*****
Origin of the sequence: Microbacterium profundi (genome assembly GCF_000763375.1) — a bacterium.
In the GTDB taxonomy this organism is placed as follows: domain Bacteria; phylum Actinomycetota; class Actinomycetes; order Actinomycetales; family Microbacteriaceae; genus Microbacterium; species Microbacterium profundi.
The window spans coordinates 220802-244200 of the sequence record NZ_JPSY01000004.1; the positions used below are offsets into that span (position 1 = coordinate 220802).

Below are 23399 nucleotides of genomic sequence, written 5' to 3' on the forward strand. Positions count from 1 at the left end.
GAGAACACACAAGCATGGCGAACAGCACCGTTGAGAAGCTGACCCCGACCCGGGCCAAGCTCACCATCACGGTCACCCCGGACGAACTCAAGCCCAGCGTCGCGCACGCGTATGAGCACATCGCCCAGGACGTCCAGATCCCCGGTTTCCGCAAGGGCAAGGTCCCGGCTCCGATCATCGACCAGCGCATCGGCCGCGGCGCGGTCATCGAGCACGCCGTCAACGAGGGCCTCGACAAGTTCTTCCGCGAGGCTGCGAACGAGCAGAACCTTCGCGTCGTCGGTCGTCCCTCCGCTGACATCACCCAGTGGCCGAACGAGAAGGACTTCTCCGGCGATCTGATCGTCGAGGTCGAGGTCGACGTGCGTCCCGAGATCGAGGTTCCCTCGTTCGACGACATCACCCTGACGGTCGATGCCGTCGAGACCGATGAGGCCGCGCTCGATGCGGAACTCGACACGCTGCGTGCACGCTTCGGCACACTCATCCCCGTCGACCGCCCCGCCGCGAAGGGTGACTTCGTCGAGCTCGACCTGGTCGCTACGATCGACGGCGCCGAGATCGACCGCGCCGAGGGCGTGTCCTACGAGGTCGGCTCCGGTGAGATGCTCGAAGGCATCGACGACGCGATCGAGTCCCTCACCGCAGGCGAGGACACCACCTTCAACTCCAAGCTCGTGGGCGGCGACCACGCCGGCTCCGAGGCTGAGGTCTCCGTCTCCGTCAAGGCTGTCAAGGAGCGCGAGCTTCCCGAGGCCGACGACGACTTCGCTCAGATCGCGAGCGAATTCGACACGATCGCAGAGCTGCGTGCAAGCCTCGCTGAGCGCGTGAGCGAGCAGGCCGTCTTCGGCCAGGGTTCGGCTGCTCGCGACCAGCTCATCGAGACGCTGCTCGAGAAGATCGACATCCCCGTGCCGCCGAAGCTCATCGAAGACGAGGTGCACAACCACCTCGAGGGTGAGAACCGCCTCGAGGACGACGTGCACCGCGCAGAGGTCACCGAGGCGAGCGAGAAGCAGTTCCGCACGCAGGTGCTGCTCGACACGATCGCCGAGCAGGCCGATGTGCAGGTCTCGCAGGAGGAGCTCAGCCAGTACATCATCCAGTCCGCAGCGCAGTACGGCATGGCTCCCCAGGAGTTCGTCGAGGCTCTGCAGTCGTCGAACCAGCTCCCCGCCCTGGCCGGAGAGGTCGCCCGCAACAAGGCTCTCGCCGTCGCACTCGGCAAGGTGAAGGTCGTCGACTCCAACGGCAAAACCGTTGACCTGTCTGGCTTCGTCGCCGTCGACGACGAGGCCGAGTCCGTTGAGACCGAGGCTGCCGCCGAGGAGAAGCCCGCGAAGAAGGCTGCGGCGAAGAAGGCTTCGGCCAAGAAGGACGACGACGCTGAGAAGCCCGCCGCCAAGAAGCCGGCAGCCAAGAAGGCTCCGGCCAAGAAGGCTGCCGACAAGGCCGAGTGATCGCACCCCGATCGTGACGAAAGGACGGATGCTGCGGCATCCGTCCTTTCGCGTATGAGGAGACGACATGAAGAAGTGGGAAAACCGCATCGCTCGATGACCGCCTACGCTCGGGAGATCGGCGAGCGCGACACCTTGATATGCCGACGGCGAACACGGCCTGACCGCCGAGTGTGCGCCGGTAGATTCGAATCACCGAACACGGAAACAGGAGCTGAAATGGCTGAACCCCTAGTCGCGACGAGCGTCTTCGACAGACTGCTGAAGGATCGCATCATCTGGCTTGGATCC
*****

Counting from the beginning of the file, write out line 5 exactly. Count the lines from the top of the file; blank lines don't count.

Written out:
GAGAACACACAAGCATGGCGAACAGCACCGTTGAGAAGCTGACCCCGACCCGGGCCAAGCTCACCATCACGGTCACCCCGGACGAACTCAAGCCCAGCGTCGCGCACGCGTATGAGCACATCGCCCAGGACGTCCAGATCCCCGGTTTCCGCAAGGGCAAGGTCCCGGCTCCGATCATCGACCAGCGCATCGGCCGCGGCGCGGTCATCGAGCACGCCGTCAACGAGGGCCTCGACAAGTTCTTCCGCGAGGCTGCGAACGAGCAGAACCTTCGCGTCGTCGGTCGTCCCTCCGCTGACATCACCCAGTGGCCGAACGAGAAGGACTTCTCCGGCGATCTGATCGTCGAGGTCGAGGTCGACGTGCGTCCCGAGATCGAGGTTCCCTCGTTCGACGACATCACCCTGACGGTCGATGCCGTCGAGACCGATGAGGCCGCGCTCGATGCGGAACTCGACACGCTGCGTGCACGCTTCGGCACACTCATCCCCGTCGACCGCCCCGCCGCGAAGGGTGACTTCGTCGAGCTCGACCTGGTCGCTACGATCGACGGCGCCGAGATCGACCGCGCCGAGGGCGTGTCCTACGAGGTCGGCTCCGGTGAGATGCTCGAAGGCATCGACGACGCGATCGAGTCCCTCACCGCAGGCGAGGACACCACCTTCAACTCCAAGCTCGTGGGCGGCGACCACGCCGGCTCCGAGGCTGAGGTCTCCGTCTCCGTCAAGGCTGTCAAGGAGCGCGAGCTTCCCGAGGCCGACGACGACTTCGCTCAGATCGCGAGCGAATTCGACACGATCGCAGAGCTGCGTGCAAGCCTCGCTGAGCGCGTGAGCGAGCAGGCCGTCTTCGGCCAGGGTTCGGCTGCTCGCGACCAGCTCATCGAGACGCTGCTCGAGAAGATCGACATCCCCGTGCCGCCGAAGCTCATCGAAGACGAGGTGCACAACCACCTCGAGGGTGAGAACCGCCTCGAGGACGACGTGCACCGCGCAGAGGTCACCGAGGCGAGCGAGAAGCAGTTCCGCACGCAGGTGCTGCTCGACACGATCGCCGAGCAGGCCGATGTGCAGGTCTCGCAGGAGGAGCTCAGCCAGTACATCATCCAGTCCGCAGCGCAGTACGGCATGGCTCCCCAGGAGTTCGTCGAGGCTCTGCAGTCGTCGAACCAGCTCCCCGCCCTGGCCGGAGAGGTCGCCCGCAACAAGGCTCTCGCCGTCGCACTCGGCAAGGTGAAGGTCGTCGACTCCAACGGCAAAACCGTTGACCTGTCTGGCTTCGTCGCCGTCGACGACGAGGCCGAGTCCGTTGAGACCGAGGCTGCCGCCGAGGAGAAGCCCGCGAAGAAGGCTGCGGCGAAGAAGGCTTCGGCCAAGAAGGACGACGACGCTGAGAAGCCCGCCGCCAAGAAGCCGGCAGCCAAGAAGGCTCCGGCCAAGAAGGCTGCCGACAAGGCCGAGTGATCGCACCCCGATCGTGACGAAAGGACGGATGCTGCGGCATCCGTCCTTTCGCGTATGAGGAGACGACATGAAGAAGTGGGAAAACCGCATCGCTCGATGACCGCCTACGCTCGGGAGATCGGCGAGCGCGACACCTTGATATGCCGACGGCGAACACGGCCTGACCGCCGAGTGTGCGCCGGTAGATTCGAATCACCGAACACGGAAACAGGAGCTGAAATGGCTGAACCCCTAGTCGCGACGAGCGTCTTCGACAGACTGCTGAAGGATCGCATCATCTGGCTTGGATCC